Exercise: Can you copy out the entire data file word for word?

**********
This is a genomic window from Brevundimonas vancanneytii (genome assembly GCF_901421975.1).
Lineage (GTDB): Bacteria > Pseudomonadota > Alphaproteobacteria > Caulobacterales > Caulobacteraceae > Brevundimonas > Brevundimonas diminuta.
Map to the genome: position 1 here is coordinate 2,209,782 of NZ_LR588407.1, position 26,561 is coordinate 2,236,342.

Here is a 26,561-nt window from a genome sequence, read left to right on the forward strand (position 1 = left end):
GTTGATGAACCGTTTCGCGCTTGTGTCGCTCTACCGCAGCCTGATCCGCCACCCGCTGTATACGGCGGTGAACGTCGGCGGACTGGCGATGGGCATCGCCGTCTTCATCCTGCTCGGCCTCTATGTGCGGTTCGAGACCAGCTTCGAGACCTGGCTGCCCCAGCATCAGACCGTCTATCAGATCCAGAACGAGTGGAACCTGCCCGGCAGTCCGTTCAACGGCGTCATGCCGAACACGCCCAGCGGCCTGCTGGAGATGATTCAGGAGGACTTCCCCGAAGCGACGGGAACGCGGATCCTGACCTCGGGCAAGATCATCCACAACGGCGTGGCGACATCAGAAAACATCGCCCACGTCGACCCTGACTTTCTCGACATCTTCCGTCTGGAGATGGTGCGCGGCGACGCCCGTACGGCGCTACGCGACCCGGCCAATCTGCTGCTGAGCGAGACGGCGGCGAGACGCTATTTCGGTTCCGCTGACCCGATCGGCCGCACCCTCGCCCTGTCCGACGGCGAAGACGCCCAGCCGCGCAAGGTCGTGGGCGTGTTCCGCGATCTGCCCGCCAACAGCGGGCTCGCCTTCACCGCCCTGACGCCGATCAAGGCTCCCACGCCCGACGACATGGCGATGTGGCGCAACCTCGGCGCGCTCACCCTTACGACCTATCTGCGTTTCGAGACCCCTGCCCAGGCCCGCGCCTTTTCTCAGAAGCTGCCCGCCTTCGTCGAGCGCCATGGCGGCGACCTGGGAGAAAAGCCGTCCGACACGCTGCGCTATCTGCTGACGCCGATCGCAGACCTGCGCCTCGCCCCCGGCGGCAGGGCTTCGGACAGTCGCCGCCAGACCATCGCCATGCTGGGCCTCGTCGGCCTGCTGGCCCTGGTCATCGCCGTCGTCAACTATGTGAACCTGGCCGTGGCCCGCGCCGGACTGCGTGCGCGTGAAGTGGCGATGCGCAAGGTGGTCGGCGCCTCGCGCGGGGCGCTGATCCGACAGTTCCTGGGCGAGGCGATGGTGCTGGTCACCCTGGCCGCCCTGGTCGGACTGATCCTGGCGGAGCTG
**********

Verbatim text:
This is a genomic window from Brevundimonas vancanneytii (genome assembly GCF_901421975.1).
Lineage (GTDB): Bacteria > Pseudomonadota > Alphaproteobacteria > Caulobacterales > Caulobacteraceae > Brevundimonas > Brevundimonas diminuta.
Map to the genome: position 1 here is coordinate 2,209,782 of NZ_LR588407.1, position 26,561 is coordinate 2,236,342.

Here is a 26,561-nt window from a genome sequence, read left to right on the forward strand (position 1 = left end):
GTTGATGAACCGTTTCGCGCTTGTGTCGCTCTACCGCAGCCTGATCCGCCACCCGCTGTATACGGCGGTGAACGTCGGCGGACTGGCGATGGGCATCGCCGTCTTCATCCTGCTCGGCCTCTATGTGCGGTTCGAGACCAGCTTCGAGACCTGGCTGCCCCAGCATCAGACCGTCTATCAGATCCAGAACGAGTGGAACCTGCCCGGCAGTCCGTTCAACGGCGTCATGCCGAACACGCCCAGCGGCCTGCTGGAGATGATTCAGGAGGACTTCCCCGAAGCGACGGGAACGCGGATCCTGACCTCGGGCAAGATCATCCACAACGGCGTGGCGACATCAGAAAACATCGCCCACGTCGACCCTGACTTTCTCGACATCTTCCGTCTGGAGATGGTGCGCGGCGACGCCCGTACGGCGCTACGCGACCCGGCCAATCTGCTGCTGAGCGAGACGGCGGCGAGACGCTATTTCGGTTCCGCTGACCCGATCGGCCGCACCCTCGCCCTGTCCGACGGCGAAGACGCCCAGCCGCGCAAGGTCGTGGGCGTGTTCCGCGATCTGCCCGCCAACAGCGGGCTCGCCTTCACCGCCCTGACGCCGATCAAGGCTCCCACGCCCGACGACATGGCGATGTGGCGCAACCTCGGCGCGCTCACCCTTACGACCTATCTGCGTTTCGAGACCCCTGCCCAGGCCCGCGCCTTTTCTCAGAAGCTGCCCGCCTTCGTCGAGCGCCATGGCGGCGACCTGGGAGAAAAGCCGTCCGACACGCTGCGCTATCTGCTGACGCCGATCGCAGACCTGCGCCTCGCCCCCGGCGGCAGGGCTTCGGACAGTCGCCGCCAGACCATCGCCATGCTGGGCCTCGTCGGCCTGCTGGCCCTGGTCATCGCCGTCGTCAACTATGTGAACCTGGCCGTGGCCCGCGCCGGACTGCGTGCGCGTGAAGTGGCGATGCGCAAGGTGGTCGGCGCCTCGCGCGGGGCGCTGATCCGACAGTTCCTGGGCGAGGCGATGGTGCTGGTCACCCTGGCCGCCCTGGTCGGACTGATCCTGGCGGAGCTG